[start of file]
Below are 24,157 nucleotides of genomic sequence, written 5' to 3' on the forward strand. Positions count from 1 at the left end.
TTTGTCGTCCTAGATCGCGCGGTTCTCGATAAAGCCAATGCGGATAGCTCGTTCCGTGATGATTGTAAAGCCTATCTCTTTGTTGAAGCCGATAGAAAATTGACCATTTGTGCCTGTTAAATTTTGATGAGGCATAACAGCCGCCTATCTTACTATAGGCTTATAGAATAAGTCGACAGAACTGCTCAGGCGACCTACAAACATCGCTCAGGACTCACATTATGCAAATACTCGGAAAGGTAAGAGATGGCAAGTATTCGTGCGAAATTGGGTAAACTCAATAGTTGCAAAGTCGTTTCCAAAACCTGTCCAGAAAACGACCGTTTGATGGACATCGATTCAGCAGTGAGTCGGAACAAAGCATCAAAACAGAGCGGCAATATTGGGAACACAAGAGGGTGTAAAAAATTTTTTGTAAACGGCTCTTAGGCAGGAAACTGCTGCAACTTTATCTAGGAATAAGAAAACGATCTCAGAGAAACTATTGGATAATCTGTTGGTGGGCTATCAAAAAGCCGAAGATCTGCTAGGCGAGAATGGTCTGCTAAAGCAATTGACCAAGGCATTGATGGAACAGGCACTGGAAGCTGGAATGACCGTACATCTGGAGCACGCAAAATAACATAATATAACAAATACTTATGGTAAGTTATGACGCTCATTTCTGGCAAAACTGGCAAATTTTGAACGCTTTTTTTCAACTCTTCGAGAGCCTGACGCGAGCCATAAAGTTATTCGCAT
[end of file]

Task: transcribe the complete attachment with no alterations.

Below are 24,157 nucleotides of genomic sequence, written 5' to 3' on the forward strand. Positions count from 1 at the left end.
TTTGTCGTCCTAGATCGCGCGGTTCTCGATAAAGCCAATGCGGATAGCTCGTTCCGTGATGATTGTAAAGCCTATCTCTTTGTTGAAGCCGATAGAAAATTGACCATTTGTGCCTGTTAAATTTTGATGAGGCATAACAGCCGCCTATCTTACTATAGGCTTATAGAATAAGTCGACAGAACTGCTCAGGCGACCTACAAACATCGCTCAGGACTCACATTATGCAAATACTCGGAAAGGTAAGAGATGGCAAGTATTCGTGCGAAATTGGGTAAACTCAATAGTTGCAAAGTCGTTTCCAAAACCTGTCCAGAAAACGACCGTTTGATGGACATCGATTCAGCAGTGAGTCGGAACAAAGCATCAAAACAGAGCGGCAATATTGGGAACACAAGAGGGTGTAAAAAATTTTTTGTAAACGGCTCTTAGGCAGGAAACTGCTGCAACTTTATCTAGGAATAAGAAAACGATCTCAGAGAAACTATTGGATAATCTGTTGGTGGGCTATCAAAAAGCCGAAGATCTGCTAGGCGAGAATGGTCTGCTAAAGCAATTGACCAAGGCATTGATGGAACAGGCACTGGAAGCTGGAATGACCGTACATCTGGAGCACGCAAAATAACATAATATAACAAATACTTATGGTAAGTTATGACGCTCATTTCTGGCAAAACTGGCAAATTTTGAACGCTTTTTTTCAACTCTTCGAGAGCCTGACGCGAGCCATAAAGTTATTCGCAT